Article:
Piling on the perks

Considering the precarious state of world oil supplies and the increasing misery at the pump, it might seem any company hawking a pair of new luxury sport sedans is as out of touch as a Russian street vendor selling Romanov trading cards in 1918.

We may find our way out of this wilderness but it won’t be at the wheel of rubber-boiling nouveau-riche rockets like the 2006 Lexus GS sedans. And yet ...

Last week, at the New York International Auto Show, Lexus unveiled a hybrid gas-electric version of its GS sedan. Due in spring 2006, the GS450h is the world’s first hybrid luxury sedan and, like the Lexus RX400h written about here a few weeks ago, uses a rear-mounted permanent-magnet motor to help drive the rear wheels (previous hybrids have been front-drive only). Under the hybrid’s hood is a new, direct-injection 3.5-liter V-6 that conspires with the electric motor to: A, spit the car to 60 mph in less than six seconds and, B, return fuel mileage comparable to the thriftiest of hair-shirt econo-boxes.


But with a sticker price expected to be well into the $60,000 range, there will be nothing inconspicuous about the GS450h’s consumption. It is certainly arguable whether Lexus’ plans to hybridize all its offerings -- from the leviathan LX-series SUVs to its IS sedans -- will save appreciable amounts of gasoline.

However, buried deep in the fact sheets of the GS-series is evidence of another fuel-saving strategy that could be at least as important. With the GS, Lexus has incentivized the smaller engine.

Typically, when companies offer engine options, the models with the smaller displacements are deprived of some of the most desirable features even as cost-extra options -- things such as navigation and park-assist systems, high-line audio, high-performance headlamps and other luxuries that have nothing to do with performance. The domestics are notorious for this, and the motive is obvious: to encourage buyers to step up to the more expensive car, even if they don’t need the bigger engine.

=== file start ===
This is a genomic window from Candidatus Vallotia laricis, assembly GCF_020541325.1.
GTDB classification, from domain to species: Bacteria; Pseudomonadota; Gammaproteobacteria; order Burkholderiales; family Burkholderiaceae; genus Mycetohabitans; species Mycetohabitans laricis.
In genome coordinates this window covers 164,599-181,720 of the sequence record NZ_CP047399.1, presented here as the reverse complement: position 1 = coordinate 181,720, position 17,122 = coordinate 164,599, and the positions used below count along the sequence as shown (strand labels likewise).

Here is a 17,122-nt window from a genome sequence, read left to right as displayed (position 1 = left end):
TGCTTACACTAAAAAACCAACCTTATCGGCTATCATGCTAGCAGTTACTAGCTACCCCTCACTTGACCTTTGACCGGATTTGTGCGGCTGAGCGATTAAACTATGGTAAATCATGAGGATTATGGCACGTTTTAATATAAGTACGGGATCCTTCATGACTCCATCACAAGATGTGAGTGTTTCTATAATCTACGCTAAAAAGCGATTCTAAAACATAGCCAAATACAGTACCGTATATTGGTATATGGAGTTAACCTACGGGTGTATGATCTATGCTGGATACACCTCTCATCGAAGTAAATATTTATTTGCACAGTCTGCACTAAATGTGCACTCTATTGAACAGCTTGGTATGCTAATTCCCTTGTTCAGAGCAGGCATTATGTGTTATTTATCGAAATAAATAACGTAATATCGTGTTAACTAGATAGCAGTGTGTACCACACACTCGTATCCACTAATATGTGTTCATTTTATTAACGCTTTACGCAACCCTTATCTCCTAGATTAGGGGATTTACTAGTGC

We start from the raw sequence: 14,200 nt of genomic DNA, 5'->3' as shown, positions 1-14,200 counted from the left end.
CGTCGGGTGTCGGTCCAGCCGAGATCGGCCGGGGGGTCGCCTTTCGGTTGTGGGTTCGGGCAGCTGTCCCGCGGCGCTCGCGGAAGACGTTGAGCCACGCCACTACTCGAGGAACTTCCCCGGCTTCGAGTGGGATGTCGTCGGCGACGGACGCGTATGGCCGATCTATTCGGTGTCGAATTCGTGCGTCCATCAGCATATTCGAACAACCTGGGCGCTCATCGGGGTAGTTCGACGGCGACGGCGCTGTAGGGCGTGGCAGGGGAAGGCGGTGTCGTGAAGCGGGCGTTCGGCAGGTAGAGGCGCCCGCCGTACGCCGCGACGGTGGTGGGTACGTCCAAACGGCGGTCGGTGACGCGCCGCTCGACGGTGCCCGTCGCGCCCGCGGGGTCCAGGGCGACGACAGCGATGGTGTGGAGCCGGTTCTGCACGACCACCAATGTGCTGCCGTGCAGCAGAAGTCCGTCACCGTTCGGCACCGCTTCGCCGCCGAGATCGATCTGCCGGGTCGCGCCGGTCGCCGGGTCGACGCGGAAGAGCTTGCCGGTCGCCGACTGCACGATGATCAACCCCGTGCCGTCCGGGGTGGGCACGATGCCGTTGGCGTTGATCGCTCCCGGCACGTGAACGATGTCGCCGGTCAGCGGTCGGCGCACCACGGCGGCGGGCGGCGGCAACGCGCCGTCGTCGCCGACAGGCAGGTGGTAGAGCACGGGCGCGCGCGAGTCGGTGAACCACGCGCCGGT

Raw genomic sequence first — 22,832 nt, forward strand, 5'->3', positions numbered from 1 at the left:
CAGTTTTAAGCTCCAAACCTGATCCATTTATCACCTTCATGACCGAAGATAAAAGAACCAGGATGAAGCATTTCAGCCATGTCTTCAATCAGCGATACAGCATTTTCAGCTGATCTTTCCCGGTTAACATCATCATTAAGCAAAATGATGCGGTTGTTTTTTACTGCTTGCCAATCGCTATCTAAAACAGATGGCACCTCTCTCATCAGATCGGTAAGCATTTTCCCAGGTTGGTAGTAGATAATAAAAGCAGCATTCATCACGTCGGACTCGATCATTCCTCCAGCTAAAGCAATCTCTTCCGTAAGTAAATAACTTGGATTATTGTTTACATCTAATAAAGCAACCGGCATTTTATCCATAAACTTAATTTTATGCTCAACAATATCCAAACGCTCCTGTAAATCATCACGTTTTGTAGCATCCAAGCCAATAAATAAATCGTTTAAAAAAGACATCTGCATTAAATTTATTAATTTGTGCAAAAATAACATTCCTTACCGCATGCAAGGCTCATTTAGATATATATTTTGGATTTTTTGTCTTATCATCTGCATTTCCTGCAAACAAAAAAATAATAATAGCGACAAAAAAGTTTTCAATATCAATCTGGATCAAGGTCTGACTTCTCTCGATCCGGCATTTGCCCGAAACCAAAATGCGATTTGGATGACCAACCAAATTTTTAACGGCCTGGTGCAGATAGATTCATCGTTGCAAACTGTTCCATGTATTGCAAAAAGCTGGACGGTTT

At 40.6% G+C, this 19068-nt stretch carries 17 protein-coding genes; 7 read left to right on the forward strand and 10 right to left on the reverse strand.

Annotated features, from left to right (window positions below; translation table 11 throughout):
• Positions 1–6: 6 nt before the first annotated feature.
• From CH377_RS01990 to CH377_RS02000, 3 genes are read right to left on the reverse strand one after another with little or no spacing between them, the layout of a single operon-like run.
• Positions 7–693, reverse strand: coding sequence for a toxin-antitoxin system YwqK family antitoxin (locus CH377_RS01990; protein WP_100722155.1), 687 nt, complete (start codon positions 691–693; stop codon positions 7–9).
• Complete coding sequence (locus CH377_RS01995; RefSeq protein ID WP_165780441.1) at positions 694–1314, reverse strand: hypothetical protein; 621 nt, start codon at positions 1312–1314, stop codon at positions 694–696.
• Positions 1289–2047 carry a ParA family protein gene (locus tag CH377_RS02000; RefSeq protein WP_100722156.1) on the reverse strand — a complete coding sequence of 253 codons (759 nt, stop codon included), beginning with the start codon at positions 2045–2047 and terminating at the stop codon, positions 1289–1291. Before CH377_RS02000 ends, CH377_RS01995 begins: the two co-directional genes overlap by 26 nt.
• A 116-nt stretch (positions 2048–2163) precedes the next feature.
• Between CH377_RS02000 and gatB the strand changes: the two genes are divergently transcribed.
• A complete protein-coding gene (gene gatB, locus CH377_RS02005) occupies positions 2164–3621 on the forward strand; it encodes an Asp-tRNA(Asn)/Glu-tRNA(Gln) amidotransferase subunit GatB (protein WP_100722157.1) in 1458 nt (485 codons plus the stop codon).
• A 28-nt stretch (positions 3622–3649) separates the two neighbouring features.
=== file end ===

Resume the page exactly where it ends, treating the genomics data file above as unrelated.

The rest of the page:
But what if -- and there’s no “if” about it -- the more covetable car is less fuel-efficient?

The GS is available with two engines: The GS300 comes with the new V-6 (the previous six-banger was an inline model) good for 245 hp; the GS430 motivator is the more familiar 4.3-liter V-8 (300 hp). The smaller engine returns EPA fuel economy of 22 miles per gallon city and 30 mpg highway and propels the car to 60 mph in 6.8 seconds -- a rate of acceleration that only a few years ago would have had Camaro owners bursting buttons. The GS430 gets 18/25 city/highway mileage and shaves a second off its sibling’s 0-60 mph pace (5.7 seconds, says Lexus).

Lexus barely differentiates between the GS300 ($42,900) and the GS430 ($51,125) models. Both are equipped with a slew of gorgeous standard features, including six-speed automatic transmission; leather and wood; 10-way power driver and passenger seats; keyless-entry and push-button start; rain-sensing wipers; tire-pressure monitoring; a full complement of airbags, including knee bolster airbags for front occupants. Optional for both cars: moonroof, navigation system, adaptive headlamps, rear backup camera and the stupendous Mark Levinson surround-sound system with its 14 speakers and kajillion watts of power.

Exclusive to the GS430 are two major features: the adaptive/variable suspension and the new Vehicle Dynamics Integrated Management (VDIM) system. VDIM brings all the car’s handling systems -- anti-lock brakes, traction and stability control, brake-force distribution and assist -- as well as the car’s electronic throttle, e-brake and e-steering under a holistic regime of seamless integration, smoothly coordinated with one another in a computer-mediated colloquy.

However, only the GS300 is available as an all-wheel-drive model ($44,850). And if I have the choice between all-wheel drive and some gizmonic handling package that includes variable-gear e-steering (which I find e-nnoying) I’ll take AWD every time, and consider better fuel economy as a net-plus.

The GS300 AWD model loses only a tenth in the 60-mph sprint (6.9 seconds) and returns still creditable fuel mileage of 21/27 mpg city/highway.